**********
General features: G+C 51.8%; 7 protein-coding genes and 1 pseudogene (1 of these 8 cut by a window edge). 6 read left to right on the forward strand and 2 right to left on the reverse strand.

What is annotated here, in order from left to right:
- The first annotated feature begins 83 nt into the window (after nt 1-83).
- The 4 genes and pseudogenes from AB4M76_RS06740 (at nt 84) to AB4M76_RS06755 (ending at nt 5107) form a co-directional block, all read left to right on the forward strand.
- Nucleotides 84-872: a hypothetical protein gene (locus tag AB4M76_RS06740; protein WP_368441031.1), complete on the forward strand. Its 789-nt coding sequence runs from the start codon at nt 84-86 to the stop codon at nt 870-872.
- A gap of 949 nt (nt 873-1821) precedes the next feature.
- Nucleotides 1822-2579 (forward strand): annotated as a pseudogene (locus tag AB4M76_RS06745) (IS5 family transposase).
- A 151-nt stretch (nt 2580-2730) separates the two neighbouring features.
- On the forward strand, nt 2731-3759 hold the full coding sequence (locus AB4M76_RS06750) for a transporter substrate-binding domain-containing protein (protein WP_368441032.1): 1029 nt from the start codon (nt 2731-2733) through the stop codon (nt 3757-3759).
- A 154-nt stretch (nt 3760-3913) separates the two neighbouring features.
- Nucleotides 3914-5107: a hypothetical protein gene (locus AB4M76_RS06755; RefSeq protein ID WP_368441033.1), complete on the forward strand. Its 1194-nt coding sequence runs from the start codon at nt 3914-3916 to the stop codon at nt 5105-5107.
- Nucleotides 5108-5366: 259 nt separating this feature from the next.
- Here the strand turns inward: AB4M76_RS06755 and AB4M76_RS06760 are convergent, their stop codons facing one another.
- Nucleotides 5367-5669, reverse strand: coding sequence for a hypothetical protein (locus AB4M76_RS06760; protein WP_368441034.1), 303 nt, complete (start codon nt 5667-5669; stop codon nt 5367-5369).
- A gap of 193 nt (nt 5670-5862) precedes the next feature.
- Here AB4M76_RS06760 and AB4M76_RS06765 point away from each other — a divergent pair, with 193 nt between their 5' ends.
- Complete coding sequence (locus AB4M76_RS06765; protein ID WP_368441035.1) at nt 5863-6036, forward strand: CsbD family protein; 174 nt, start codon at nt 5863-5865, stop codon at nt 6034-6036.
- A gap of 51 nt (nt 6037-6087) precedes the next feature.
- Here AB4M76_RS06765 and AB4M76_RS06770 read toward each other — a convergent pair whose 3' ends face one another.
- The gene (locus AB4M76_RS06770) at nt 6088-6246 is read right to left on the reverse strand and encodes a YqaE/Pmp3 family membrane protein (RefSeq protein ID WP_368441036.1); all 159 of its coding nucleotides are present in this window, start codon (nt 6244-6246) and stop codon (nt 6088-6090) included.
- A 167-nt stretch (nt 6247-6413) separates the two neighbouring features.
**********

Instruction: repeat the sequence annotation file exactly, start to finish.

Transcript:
General features: G+C 51.8%; 7 protein-coding genes and 1 pseudogene (1 of these 8 cut by a window edge). 6 read left to right on the forward strand and 2 right to left on the reverse strand.

What is annotated here, in order from left to right:
- The first annotated feature begins 83 nt into the window (after nt 1-83).
- The 4 genes and pseudogenes from AB4M76_RS06740 (at nt 84) to AB4M76_RS06755 (ending at nt 5107) form a co-directional block, all read left to right on the forward strand.
- Nucleotides 84-872: a hypothetical protein gene (locus tag AB4M76_RS06740; protein WP_368441031.1), complete on the forward strand. Its 789-nt coding sequence runs from the start codon at nt 84-86 to the stop codon at nt 870-872.
- A gap of 949 nt (nt 873-1821) precedes the next feature.
- Nucleotides 1822-2579 (forward strand): annotated as a pseudogene (locus tag AB4M76_RS06745) (IS5 family transposase).
- A 151-nt stretch (nt 2580-2730) separates the two neighbouring features.
- On the forward strand, nt 2731-3759 hold the full coding sequence (locus AB4M76_RS06750) for a transporter substrate-binding domain-containing protein (protein WP_368441032.1): 1029 nt from the start codon (nt 2731-2733) through the stop codon (nt 3757-3759).
- A 154-nt stretch (nt 3760-3913) separates the two neighbouring features.
- Nucleotides 3914-5107: a hypothetical protein gene (locus AB4M76_RS06755; RefSeq protein ID WP_368441033.1), complete on the forward strand. Its 1194-nt coding sequence runs from the start codon at nt 3914-3916 to the stop codon at nt 5105-5107.
- Nucleotides 5108-5366: 259 nt separating this feature from the next.
- Here the strand turns inward: AB4M76_RS06755 and AB4M76_RS06760 are convergent, their stop codons facing one another.
- Nucleotides 5367-5669, reverse strand: coding sequence for a hypothetical protein (locus AB4M76_RS06760; protein WP_368441034.1), 303 nt, complete (start codon nt 5667-5669; stop codon nt 5367-5369).
- A gap of 193 nt (nt 5670-5862) precedes the next feature.
- Here AB4M76_RS06760 and AB4M76_RS06765 point away from each other — a divergent pair, with 193 nt between their 5' ends.
- Complete coding sequence (locus AB4M76_RS06765; protein ID WP_368441035.1) at nt 5863-6036, forward strand: CsbD family protein; 174 nt, start codon at nt 5863-5865, stop codon at nt 6034-6036.
- A gap of 51 nt (nt 6037-6087) precedes the next feature.
- Here AB4M76_RS06765 and AB4M76_RS06770 read toward each other — a convergent pair whose 3' ends face one another.
- The gene (locus AB4M76_RS06770) at nt 6088-6246 is read right to left on the reverse strand and encodes a YqaE/Pmp3 family membrane protein (RefSeq protein ID WP_368441036.1); all 159 of its coding nucleotides are present in this window, start codon (nt 6244-6246) and stop codon (nt 6088-6090) included.
- A 167-nt stretch (nt 6247-6413) separates the two neighbouring features.